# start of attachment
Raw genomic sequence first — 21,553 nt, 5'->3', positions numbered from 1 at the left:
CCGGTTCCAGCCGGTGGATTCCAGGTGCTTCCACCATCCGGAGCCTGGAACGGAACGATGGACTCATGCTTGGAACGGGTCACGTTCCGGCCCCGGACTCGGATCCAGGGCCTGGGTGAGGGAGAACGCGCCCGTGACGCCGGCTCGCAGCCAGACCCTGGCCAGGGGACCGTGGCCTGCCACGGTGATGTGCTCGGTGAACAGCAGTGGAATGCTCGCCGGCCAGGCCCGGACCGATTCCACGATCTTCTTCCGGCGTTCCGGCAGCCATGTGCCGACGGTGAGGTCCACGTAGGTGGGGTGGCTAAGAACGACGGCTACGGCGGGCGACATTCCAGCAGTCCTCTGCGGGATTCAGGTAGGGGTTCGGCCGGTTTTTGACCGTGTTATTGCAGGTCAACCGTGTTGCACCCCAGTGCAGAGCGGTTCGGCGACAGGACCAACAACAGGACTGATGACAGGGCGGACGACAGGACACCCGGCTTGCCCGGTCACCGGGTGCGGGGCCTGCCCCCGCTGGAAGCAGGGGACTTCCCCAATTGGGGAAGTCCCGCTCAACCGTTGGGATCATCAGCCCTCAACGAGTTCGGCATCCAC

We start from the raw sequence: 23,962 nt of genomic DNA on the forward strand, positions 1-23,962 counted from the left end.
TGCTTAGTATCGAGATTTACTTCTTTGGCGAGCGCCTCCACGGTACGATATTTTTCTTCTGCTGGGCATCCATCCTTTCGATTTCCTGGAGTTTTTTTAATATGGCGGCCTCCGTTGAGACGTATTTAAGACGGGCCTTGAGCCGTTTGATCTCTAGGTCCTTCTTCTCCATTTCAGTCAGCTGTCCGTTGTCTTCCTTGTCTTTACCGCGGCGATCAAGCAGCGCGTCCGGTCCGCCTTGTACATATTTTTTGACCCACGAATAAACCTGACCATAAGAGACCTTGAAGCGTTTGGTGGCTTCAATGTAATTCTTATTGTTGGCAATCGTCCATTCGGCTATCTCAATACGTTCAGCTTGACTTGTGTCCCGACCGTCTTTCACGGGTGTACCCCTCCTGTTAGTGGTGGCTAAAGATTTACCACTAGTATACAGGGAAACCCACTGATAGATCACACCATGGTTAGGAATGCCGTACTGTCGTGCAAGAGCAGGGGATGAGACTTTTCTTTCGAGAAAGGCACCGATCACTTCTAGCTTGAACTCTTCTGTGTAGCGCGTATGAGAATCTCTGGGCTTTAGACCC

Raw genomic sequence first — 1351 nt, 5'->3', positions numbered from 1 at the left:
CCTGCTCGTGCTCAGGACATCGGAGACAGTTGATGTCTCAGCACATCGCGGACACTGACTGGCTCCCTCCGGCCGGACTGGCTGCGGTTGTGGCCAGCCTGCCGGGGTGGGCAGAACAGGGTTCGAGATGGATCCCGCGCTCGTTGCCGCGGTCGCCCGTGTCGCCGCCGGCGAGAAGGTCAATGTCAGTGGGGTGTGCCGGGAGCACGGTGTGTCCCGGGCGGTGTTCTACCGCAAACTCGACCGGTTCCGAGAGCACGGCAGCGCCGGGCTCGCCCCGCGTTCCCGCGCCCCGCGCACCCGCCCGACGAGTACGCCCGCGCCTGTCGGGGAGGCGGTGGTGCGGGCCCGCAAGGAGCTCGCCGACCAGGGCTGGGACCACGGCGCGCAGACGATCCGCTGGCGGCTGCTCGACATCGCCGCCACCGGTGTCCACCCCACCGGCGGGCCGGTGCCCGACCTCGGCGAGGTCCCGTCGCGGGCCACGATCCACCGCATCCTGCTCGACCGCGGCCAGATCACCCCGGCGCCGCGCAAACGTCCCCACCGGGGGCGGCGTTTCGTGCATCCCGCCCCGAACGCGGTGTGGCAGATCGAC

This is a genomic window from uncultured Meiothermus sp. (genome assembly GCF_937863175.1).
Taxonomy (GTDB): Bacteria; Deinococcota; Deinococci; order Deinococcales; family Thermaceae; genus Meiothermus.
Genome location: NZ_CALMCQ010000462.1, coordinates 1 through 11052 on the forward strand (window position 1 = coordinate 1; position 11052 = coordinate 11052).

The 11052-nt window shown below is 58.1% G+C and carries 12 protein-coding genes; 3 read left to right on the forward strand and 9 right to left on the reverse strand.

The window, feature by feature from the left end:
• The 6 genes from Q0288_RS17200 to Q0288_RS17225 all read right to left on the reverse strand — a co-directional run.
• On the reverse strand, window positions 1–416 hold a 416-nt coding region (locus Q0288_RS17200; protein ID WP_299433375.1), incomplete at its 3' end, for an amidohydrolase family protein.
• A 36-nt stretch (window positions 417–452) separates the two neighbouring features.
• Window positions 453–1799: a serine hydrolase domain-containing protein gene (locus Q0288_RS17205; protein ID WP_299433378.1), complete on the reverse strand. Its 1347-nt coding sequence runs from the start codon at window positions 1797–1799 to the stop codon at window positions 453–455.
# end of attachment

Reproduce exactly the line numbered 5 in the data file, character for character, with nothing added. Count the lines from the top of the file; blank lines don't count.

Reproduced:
Raw genomic sequence first — 1351 nt, 5'->3', positions numbered from 1 at the left: